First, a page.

Collecting area: Religion

Gourreau de La Proustière, Philippe, 1611-1694

Conclave d'Alexandre vii, Revué, Corrigé, et Augmenté de Beaucoup par...

ca.1658
1 volume, 351p. 0.2 linear feet
Call no.: MS 436 bd

On April 7, 1655, after a conclave of 80 days, Fabio Chigi was elected to succeed Innocent X as Pope. Taking the name Alexander VII, Chigi was initially viewed as an opponent of papal nepotism, however little progress was made. He served as pope until his death on May 22, 1667.

Bound in 18th century leather with an prefatory letter by the Prieur Gourreau, this manuscript was apparently intended for publication and may be an 18th century transcription of a presumably earlier manuscript. Editions of the Le Conclave d’Alexandre VII, ou Relation véritable de tout ce qui s’est passé et négocié au Conclave tenu à Rome depuis le 17 janvier jusqu’au 7 avril 1655 au sujet de l’élection du cardinal Fabio Chigi appeared in 1666 and 1667.

Subjects

Alexander VII, Pope, 1599-1667Popes--Election

Contributors

Gourreau de La Proustière, Philippe, 1611-1694
Greenwich (Mass.)

Greenwich (Mass.) Collection

1734-1940
3 folders (plus digital) 0.25 linear feet
Call no.: MS 011

Granted in 1737 and incorporated in 1754, Greenwich, Mass., was the first town in the Swift River Valley settled by Europeans. Sitting astride the East and Middle branches of the Swift River and forming the eastern boundary of Hampshire County, Greenwich was primarily an agricultural town with light manufacturing and, beginning in the later nineteenth century, an active tourist trade. The town’s population peaked at over 1,100 early in the nineteenth century, declining slowly thereafter.

The records of Greenwich, Mass., offer a long perspective on the history of the region inundated to create the Quabbin Reservoir. The core of this collection consists of the records of town meetings and the Selectmen of Greenwich from the Proprietary period in the 1730s through disincorporation in 1938, but there is some documentation of the town’s Congregational Church, a local school, the library, and the Greenwich Improvement Society. This finding aid reflects both materials held by SCUA and materials digitized in partnership with the Swift River Valley Historical Society in New Salem, Mass.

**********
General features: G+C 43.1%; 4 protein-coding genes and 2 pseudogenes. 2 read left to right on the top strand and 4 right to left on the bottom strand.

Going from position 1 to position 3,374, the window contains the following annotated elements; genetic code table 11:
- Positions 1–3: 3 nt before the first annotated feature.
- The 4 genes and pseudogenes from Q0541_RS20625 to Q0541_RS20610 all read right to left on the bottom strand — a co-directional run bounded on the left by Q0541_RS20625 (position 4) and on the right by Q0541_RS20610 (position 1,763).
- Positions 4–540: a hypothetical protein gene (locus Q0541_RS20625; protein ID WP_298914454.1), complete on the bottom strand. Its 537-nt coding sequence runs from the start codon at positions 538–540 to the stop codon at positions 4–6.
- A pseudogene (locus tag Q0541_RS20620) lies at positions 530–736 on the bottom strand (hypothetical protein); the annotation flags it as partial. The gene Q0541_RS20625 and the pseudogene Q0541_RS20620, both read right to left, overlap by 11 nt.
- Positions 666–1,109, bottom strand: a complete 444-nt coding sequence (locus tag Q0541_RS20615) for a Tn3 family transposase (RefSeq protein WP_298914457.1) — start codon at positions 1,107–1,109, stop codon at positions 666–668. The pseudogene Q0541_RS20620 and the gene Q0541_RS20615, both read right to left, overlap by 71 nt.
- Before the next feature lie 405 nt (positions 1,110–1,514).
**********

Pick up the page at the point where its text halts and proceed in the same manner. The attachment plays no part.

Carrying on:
Subjects

Congregational churches--Massachusetts--Greenwich--HistoryEducation--Massachusetts--Greenwich--HistoryFires--Massachusetts--Greenwich--HistorGreenwich (Mass.)--HistoryGreenwich (Mass.)--Politics and governmentGreenwich (Mass.)--Religious life and customsGreenwich (Mass.)--Social life and customsLibraries--Massachusetts--GreenwichQuabbin Reservoir Region (Mass.)--HistoryQuabbin Reservoir Region (Mass.)--Social life and customs

Contributors

Greenwich (Mass. : Town)Greenwich (Mass. : Town). School CommitteeGreenwich (Mass. : Town). TreasurerGreenwich Improvement Society

Types of material

Account booksChurch recordsPhotographs
Greenwich Monthly Meeting of Friends (Wilburite : 1844-1845)

Greenwich Monthly Meeting of Friends (Wilburite) Records

1844-1895
3 vols. 0.25 linear feet
Call no.: MS 902 W553 G744

A small group from Greenwich Monthly Meeting in East Greenwich, R.I., separated from the larger body during the Friends’ doctrinal controversies of the 1840s to form the Greenwich Monthly Meeting (Wilburite). Established under the aegis of Rhode Island Quarterly Meeting (Wilburite) in 1844, they were laid down just one year later and its members transferred to Kingstown Monthly Meeting (Wilburite).